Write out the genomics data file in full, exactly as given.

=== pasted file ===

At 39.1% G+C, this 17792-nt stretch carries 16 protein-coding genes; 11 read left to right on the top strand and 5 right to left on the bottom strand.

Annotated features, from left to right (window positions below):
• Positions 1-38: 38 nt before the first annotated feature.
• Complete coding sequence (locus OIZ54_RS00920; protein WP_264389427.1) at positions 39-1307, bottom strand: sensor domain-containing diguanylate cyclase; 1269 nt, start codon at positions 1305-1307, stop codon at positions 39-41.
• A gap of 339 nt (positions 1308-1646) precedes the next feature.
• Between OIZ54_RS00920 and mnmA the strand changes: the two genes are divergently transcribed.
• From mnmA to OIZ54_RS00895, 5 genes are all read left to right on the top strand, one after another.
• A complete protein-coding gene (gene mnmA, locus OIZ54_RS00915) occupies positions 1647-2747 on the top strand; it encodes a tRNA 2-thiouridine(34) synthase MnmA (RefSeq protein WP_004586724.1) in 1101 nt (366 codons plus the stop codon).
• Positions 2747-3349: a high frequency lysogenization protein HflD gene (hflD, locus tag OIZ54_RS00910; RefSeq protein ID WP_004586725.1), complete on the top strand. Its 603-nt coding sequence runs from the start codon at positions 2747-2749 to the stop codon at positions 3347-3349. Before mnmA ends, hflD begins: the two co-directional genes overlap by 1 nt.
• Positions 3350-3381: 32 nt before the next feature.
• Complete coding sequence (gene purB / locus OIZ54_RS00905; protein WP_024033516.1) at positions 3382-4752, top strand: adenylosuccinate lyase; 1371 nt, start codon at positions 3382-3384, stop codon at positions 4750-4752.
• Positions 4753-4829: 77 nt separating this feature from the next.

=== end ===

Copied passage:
At 39.1% G+C, this 17792-nt stretch carries 16 protein-coding genes; 11 read left to right on the top strand and 5 right to left on the bottom strand.

Annotated features, from left to right (window positions below):
• Positions 1-38: 38 nt before the first annotated feature.
• Complete coding sequence (locus OIZ54_RS00920; protein WP_264389427.1) at positions 39-1307, bottom strand: sensor domain-containing diguanylate cyclase; 1269 nt, start codon at positions 1305-1307, stop codon at positions 39-41.
• A gap of 339 nt (positions 1308-1646) precedes the next feature.
• Between OIZ54_RS00920 and mnmA the strand changes: the two genes are divergently transcribed.
• From mnmA to OIZ54_RS00895, 5 genes are all read left to right on the top strand, one after another.
• A complete protein-coding gene (gene mnmA, locus OIZ54_RS00915) occupies positions 1647-2747 on the top strand; it encodes a tRNA 2-thiouridine(34) synthase MnmA (RefSeq protein WP_004586724.1) in 1101 nt (366 codons plus the stop codon).
• Positions 2747-3349: a high frequency lysogenization protein HflD gene (hflD, locus tag OIZ54_RS00910; RefSeq protein ID WP_004586725.1), complete on the top strand. Its 603-nt coding sequence runs from the start codon at positions 2747-2749 to the stop codon at positions 3347-3349. Before mnmA ends, hflD begins: the two co-directional genes overlap by 1 nt.
• Positions 3350-3381: 32 nt before the next feature.
• Complete coding sequence (gene purB / locus OIZ54_RS00905; protein WP_024033516.1) at positions 3382-4752, top strand: adenylosuccinate lyase; 1371 nt, start codon at positions 3382-3384, stop codon at positions 4750-4752.
• Positions 4753-4829: 77 nt separating this feature from the next.